4. When Charley Met Emma by Amy Webb & Merrilee Liddiard (buy here)
When Charley met Emma is about a girl who uses a wheelchair and has limb differences. The author has a daughter similar to the character in the book. A lot about kids how talk to Emma about her differences.

5. The Girl Who Thought In Pictures by Julia Finley Mosca & Daniel Rieley (buy here)
This has more words than some of the others and is a bit longer. It’s about Temple Grandin who is autistic and is an incredible inventor. It’s about how autism makes her who she is and successful at what she does.

6. Hiya Moriah by Victoria Nelson & Boddz (buy here)
Molly also loves this one. It has a fun rhyming text, but also quite a bit of detail about the equipment that Moriah uses. My kids have really liked being able to see equipment like feeding tubes in a book.

7. I Am Not A Label by Cerrie Burnell & Lauren Baldo (buy here)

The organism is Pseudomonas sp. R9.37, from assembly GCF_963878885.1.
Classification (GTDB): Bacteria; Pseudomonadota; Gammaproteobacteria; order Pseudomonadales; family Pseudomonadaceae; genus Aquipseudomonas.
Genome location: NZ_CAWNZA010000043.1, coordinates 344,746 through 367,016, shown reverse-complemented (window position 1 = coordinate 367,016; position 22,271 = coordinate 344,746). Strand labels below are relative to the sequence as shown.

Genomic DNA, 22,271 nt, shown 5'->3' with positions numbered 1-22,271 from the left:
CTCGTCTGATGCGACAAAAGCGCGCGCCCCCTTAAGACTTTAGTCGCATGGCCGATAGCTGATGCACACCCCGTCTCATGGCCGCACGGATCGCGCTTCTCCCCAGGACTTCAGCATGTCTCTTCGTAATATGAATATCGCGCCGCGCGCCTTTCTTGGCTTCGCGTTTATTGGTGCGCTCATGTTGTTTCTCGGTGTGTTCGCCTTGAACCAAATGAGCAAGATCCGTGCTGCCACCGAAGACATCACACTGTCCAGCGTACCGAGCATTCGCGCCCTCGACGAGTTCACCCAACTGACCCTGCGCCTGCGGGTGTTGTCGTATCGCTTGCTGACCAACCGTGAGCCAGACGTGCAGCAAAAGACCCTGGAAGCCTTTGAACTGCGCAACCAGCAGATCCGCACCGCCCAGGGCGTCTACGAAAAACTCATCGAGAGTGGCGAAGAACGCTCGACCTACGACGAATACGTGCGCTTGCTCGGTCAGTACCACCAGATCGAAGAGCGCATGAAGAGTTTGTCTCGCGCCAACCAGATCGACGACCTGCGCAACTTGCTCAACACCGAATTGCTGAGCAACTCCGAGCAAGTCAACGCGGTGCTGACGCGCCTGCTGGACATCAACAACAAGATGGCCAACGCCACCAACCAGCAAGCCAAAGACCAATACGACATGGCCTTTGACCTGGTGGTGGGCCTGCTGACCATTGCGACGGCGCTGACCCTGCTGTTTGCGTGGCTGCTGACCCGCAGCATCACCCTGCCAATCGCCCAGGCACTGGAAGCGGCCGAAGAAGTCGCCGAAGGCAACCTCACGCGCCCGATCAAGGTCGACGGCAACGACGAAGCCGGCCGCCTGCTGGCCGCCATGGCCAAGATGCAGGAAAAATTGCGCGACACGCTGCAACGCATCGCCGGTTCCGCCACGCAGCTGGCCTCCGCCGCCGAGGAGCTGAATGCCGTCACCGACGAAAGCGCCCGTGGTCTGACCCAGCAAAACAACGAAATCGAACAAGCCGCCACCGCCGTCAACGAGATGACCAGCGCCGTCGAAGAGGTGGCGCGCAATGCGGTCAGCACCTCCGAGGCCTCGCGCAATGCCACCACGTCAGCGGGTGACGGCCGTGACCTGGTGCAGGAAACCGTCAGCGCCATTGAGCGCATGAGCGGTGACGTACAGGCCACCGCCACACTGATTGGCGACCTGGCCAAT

This has profiles of lots of different activists and successful people throughout history. It has more text that some of the others in this list – I’ve read it more to the boys than I have to Molly.

8. The Abilities In Me – Tube Feeding by Gemma Keir & Adam Walker-Parker (buy here)
There are lots of different books in this series. This one has rhyming text about about feeding tubes.

9. We Move Together by Kelly Fritsch, Anne McGuire, Eduardo Trejos (buy here)
This is written by disabled writers and has themes of disability justice with beautiful illustrations – lots of people, different kinds of mobility aids, different kinds of impairments.

10. Susan Laughs by Jeanne Willis, Tony Ross (buy here)
This one is a bit simpler and Molly’s probably a bit old for it now, but she really liked it when she was younger. It’s not specified whether Susan has a diagnosis, but implies she finds some things difficult and others joyful.